Aravena’s “Reporting From The Front” Is Nothing Like Koolhaas’ 2014 Biennale—But It’s Equally as Good
The “Reporting From the Front” exhibition. Image © Laurian Ghinitoiu
As director of the 2016 Venice Biennale, Alejandro Aravena has sought to shift the very grounds of architecture. Rather than an inward-looking interrogation of the profession’s shortcomings, as Rem Koolhaas undertook in 2014, the Chilean Pritzker Prize-winner asks us to gaze in the opposite direction—to the vast swathes of the built horizon that traditionally lay beyond the profession’s purview: urban slums, denatured megacities, conflict zones, environmentally compromised ports, rural villages far off the grid.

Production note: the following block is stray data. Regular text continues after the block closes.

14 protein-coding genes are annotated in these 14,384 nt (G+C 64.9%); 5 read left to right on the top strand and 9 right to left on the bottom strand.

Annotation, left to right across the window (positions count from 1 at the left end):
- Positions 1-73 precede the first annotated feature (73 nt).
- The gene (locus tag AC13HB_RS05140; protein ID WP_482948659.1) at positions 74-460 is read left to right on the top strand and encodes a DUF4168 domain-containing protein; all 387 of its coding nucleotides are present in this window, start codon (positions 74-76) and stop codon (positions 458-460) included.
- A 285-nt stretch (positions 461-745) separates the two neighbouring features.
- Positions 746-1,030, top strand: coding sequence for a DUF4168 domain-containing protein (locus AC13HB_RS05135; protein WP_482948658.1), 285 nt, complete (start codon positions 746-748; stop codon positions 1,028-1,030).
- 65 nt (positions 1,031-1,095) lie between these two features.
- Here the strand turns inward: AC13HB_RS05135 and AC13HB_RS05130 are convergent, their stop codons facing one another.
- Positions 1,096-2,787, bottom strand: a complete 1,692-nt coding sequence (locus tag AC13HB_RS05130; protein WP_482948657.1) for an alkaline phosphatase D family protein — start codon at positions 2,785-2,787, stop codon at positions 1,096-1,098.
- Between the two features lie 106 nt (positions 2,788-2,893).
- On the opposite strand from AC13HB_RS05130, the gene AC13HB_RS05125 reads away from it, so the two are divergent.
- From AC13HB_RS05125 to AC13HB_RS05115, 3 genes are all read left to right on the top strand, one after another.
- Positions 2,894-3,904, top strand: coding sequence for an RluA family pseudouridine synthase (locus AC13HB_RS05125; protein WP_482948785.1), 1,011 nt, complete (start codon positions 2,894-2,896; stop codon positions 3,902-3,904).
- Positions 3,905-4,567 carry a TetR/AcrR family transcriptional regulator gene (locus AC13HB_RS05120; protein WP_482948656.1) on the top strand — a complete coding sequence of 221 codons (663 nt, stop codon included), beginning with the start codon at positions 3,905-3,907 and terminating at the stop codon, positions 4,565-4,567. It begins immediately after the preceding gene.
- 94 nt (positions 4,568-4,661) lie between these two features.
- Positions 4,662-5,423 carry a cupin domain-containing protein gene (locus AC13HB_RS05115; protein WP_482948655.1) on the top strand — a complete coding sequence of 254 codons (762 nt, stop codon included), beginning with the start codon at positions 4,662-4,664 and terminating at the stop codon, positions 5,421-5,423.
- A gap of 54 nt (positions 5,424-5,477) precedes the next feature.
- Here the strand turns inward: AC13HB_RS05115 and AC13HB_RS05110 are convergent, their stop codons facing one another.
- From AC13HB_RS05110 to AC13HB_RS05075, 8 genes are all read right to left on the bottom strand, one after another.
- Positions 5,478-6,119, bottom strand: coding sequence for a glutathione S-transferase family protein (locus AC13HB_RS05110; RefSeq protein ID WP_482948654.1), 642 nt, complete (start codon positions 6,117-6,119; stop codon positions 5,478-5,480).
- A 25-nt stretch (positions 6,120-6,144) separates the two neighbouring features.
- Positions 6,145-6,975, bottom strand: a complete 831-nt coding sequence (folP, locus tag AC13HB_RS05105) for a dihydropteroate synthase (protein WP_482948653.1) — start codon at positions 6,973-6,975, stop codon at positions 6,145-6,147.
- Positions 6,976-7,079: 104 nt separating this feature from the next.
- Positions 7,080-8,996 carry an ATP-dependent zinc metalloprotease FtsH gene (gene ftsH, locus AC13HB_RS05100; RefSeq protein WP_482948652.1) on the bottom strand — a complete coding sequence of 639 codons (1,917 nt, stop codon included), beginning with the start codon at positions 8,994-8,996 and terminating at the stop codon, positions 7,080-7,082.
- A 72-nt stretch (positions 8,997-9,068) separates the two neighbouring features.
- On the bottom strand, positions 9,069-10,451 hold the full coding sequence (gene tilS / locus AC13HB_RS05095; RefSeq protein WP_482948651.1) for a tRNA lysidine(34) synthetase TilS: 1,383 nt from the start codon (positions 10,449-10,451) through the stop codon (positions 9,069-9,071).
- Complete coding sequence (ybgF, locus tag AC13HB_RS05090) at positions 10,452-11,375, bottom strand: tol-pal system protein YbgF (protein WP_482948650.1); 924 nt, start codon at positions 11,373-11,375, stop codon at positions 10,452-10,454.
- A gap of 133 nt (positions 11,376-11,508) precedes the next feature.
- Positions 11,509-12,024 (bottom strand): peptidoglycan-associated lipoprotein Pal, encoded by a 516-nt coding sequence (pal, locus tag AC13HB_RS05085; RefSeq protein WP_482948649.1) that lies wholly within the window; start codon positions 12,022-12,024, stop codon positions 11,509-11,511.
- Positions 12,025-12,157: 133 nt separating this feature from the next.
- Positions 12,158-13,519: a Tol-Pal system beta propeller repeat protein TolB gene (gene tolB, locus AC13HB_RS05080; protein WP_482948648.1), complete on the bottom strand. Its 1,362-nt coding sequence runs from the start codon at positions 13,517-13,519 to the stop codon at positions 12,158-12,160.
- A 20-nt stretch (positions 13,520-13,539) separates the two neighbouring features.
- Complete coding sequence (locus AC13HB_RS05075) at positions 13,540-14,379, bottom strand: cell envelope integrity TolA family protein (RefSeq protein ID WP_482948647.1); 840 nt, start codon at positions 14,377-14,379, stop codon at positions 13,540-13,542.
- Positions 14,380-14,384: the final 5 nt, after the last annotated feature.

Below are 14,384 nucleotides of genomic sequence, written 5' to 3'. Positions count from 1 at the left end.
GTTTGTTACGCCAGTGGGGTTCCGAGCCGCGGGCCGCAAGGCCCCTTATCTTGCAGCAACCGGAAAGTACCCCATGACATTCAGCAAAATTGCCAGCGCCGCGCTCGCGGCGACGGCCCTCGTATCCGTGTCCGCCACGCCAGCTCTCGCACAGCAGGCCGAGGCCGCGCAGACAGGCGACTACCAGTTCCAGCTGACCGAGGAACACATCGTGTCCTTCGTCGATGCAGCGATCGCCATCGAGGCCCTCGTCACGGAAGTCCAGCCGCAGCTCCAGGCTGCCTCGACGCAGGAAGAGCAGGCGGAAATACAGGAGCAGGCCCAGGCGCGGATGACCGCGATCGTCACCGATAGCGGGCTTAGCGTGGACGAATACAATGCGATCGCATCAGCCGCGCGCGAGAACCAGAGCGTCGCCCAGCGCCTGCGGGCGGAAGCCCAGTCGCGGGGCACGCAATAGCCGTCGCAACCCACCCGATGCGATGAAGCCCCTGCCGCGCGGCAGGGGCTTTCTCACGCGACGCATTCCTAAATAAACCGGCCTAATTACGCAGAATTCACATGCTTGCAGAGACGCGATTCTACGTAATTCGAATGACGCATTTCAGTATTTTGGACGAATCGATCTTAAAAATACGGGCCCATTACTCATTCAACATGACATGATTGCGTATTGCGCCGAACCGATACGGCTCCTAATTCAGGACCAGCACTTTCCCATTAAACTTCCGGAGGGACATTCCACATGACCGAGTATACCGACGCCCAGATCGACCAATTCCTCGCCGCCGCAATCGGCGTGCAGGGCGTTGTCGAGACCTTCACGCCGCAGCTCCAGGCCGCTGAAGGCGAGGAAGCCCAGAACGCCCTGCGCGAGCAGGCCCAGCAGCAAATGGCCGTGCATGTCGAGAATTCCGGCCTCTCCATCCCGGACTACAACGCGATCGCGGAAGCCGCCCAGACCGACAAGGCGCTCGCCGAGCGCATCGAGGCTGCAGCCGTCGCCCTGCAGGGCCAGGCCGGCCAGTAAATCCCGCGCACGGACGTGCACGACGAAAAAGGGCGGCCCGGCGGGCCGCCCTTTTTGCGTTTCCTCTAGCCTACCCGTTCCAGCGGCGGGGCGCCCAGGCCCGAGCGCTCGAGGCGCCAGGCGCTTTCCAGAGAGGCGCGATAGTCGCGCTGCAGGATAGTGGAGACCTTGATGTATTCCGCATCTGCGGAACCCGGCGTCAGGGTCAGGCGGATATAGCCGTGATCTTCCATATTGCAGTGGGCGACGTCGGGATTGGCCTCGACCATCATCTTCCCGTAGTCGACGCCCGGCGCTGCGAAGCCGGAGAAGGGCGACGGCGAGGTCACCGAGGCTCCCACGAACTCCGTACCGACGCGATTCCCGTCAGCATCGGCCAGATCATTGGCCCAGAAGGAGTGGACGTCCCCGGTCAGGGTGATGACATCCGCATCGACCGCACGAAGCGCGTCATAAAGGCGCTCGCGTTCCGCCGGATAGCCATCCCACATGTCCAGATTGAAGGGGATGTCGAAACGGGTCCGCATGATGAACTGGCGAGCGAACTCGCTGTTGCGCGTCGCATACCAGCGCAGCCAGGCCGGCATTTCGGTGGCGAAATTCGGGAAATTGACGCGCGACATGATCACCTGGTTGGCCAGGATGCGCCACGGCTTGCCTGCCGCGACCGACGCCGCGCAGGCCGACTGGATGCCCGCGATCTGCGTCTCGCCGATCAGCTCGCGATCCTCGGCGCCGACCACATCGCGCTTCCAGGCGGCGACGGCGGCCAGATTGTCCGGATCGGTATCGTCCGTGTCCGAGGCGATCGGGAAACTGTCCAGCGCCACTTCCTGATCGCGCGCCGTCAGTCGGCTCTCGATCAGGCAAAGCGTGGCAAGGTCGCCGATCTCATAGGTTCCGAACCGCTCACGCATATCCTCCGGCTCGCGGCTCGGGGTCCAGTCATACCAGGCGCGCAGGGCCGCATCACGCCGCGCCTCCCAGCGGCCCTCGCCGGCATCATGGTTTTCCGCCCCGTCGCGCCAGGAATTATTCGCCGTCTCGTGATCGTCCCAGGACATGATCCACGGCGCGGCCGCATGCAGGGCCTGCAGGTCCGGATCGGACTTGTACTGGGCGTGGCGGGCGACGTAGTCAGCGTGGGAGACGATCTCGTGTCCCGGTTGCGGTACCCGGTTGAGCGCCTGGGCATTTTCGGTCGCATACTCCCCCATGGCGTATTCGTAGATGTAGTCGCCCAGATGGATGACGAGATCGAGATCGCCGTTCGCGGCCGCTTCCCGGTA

“We believe that the advancement of architecture is not a goal in itself but a way to improve people’s quality of life,” states Aravena in his introduction to event. In other words, his biennale does not ask what architecture ought, yet often fails, to be, but rather what it could, yet often forgets, to do. (Read more via archdaily.com)